Seeing that hill every day inspires the jeweller, but its gentle curve isn’t echoed anywhere in his work. Pick up an Ash Hilton ring, rather, and you’ll find a handful of blackened lines depicting a lancewood or a clump of nikau trees, etched sparingly in an expanse of steel. 

The tree image is pulled directly from Ash’s upbringing in Karamea at the top of the West Coast, where bush clad hills rise steeply on one side of the highway and, on the other, a handful of nikau lead the eye to the roiling Tasman.

“I have that image etched in my mind,” he says, “of looking out to the horizon line, with a few trees sticking out of the paddocks in the foreground.”

Ash ‘fell into’ jewellery making about seven years ago, when he returned to New Zealand after spending several years cooking on super yachts in the Mediterranean. “I was the classic burned-out chef trying to find a job where I didn’t have to stay up until 2am.”

He took a weekend course at the local polytech to learn to make a paua shell ring and was hooked. “I’d always enjoyed pottering around making things.”

New Zealand – and particularly the West Coast – inspires his work in ways other than his choice of imagery. He illustrates what he means by describing the sensation of returning home after working in Europe.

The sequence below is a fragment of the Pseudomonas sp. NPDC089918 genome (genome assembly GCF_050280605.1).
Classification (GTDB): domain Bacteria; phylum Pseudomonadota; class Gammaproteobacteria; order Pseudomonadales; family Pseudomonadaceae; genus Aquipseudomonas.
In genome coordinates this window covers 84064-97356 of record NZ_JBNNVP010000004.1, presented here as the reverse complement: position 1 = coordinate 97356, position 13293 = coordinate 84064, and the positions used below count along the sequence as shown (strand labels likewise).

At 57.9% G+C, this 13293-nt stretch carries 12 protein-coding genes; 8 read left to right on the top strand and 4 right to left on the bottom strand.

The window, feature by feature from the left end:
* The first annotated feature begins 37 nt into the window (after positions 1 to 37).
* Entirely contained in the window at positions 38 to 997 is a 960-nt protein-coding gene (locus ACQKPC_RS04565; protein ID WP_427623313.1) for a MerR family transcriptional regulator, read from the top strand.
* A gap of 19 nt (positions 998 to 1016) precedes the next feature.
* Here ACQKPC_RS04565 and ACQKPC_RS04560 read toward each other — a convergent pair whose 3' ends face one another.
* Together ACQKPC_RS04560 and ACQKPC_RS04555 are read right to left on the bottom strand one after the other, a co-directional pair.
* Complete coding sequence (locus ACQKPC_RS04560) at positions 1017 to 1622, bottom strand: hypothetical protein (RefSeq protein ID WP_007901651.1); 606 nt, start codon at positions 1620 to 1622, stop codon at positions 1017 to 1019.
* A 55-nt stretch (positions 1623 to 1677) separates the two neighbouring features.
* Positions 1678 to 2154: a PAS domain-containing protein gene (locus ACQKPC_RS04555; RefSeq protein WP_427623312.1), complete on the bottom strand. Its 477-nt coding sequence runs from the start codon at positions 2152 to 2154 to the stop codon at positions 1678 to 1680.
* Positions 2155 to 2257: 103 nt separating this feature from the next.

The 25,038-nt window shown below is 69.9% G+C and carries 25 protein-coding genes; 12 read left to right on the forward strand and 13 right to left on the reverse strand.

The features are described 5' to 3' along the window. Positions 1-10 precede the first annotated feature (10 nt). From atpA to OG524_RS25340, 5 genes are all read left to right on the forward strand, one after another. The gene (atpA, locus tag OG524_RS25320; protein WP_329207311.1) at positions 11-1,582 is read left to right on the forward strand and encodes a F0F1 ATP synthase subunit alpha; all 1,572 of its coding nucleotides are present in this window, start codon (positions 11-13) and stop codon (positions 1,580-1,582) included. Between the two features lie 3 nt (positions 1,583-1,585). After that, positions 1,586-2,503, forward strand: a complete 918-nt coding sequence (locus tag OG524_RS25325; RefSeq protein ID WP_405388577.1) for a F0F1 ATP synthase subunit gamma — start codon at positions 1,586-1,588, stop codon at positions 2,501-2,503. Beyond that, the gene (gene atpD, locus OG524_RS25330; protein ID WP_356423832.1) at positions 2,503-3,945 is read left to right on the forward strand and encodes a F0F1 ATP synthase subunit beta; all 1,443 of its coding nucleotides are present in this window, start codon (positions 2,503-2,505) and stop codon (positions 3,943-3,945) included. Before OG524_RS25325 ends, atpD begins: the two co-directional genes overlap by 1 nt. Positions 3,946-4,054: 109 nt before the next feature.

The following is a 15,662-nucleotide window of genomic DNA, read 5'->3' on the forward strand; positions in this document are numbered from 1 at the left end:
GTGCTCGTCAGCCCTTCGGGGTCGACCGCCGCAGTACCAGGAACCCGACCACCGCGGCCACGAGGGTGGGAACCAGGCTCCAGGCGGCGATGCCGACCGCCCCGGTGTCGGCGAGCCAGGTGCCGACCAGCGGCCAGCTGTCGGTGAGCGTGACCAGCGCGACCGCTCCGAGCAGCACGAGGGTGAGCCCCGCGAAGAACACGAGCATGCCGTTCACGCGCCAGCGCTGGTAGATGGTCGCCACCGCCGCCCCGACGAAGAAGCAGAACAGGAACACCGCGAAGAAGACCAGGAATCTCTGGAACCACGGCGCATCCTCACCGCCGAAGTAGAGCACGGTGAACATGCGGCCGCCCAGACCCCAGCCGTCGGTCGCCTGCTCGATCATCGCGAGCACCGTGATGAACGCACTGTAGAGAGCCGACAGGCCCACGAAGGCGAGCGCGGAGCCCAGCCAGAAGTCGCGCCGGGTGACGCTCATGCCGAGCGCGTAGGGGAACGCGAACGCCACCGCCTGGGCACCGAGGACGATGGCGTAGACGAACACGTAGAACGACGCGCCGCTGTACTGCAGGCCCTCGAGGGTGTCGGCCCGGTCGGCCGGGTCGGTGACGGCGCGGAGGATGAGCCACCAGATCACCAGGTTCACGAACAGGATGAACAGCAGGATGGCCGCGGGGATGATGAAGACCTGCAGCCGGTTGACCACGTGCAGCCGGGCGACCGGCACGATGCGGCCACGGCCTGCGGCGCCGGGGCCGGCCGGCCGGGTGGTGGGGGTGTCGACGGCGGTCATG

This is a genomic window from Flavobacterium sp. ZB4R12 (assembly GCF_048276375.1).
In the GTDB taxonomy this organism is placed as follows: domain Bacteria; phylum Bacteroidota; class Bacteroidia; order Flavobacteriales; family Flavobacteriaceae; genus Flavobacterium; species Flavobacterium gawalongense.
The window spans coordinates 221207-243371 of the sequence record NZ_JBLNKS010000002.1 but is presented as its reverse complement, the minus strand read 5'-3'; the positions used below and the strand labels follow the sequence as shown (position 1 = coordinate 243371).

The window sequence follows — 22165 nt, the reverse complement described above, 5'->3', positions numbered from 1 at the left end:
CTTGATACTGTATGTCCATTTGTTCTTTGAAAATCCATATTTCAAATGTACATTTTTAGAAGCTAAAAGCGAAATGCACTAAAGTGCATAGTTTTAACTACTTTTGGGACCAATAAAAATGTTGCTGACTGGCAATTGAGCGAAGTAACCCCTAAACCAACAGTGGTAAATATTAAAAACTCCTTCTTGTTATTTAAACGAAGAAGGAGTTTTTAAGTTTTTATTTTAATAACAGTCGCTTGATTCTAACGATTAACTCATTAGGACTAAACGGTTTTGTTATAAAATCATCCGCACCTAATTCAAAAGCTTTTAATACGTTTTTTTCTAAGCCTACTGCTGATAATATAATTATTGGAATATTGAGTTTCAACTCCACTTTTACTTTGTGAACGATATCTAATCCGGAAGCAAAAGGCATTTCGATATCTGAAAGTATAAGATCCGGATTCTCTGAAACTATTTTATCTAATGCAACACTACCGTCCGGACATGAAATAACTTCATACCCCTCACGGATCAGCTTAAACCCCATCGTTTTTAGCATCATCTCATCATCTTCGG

“I landed back in New Zealand, took a deep breath, smelt the cut grass and it was like a weight lifted off me.

Growing up on the West Coast amplified that. “Karamea is a place people go so they can do what they want to do. I think there’s a really individual spirit to the place.”

There’s a freedom here to do what you want, your way. I’m not a trained jeweller and that’s accepted here. The value is in what I do, rather than in what I’ve learned.

There’s also a more direct connection to the Coast in the ‘beach gold’ Ash uses, sourced from a one-man alluvial mining operation at Charleston. “This is really low impact, just a little pond on the beach that disappears when the tide comes in.”

However, most of us buy jewellery not out of ethical considerations, but because we like it.

“These designs have struck a chord with people,” he says. “There’s lots of New Zealand-flavoured jewellery out there, but mine is not as in your face as some of that stuff. It’s not a big silver fern; it’s just a hint. And I think New Zealanders are like that – they love their country and they want to take a bit of it with them, but they’re understated.”

Reported by Matt Philp for our AA Directions Autumn 2021 issue

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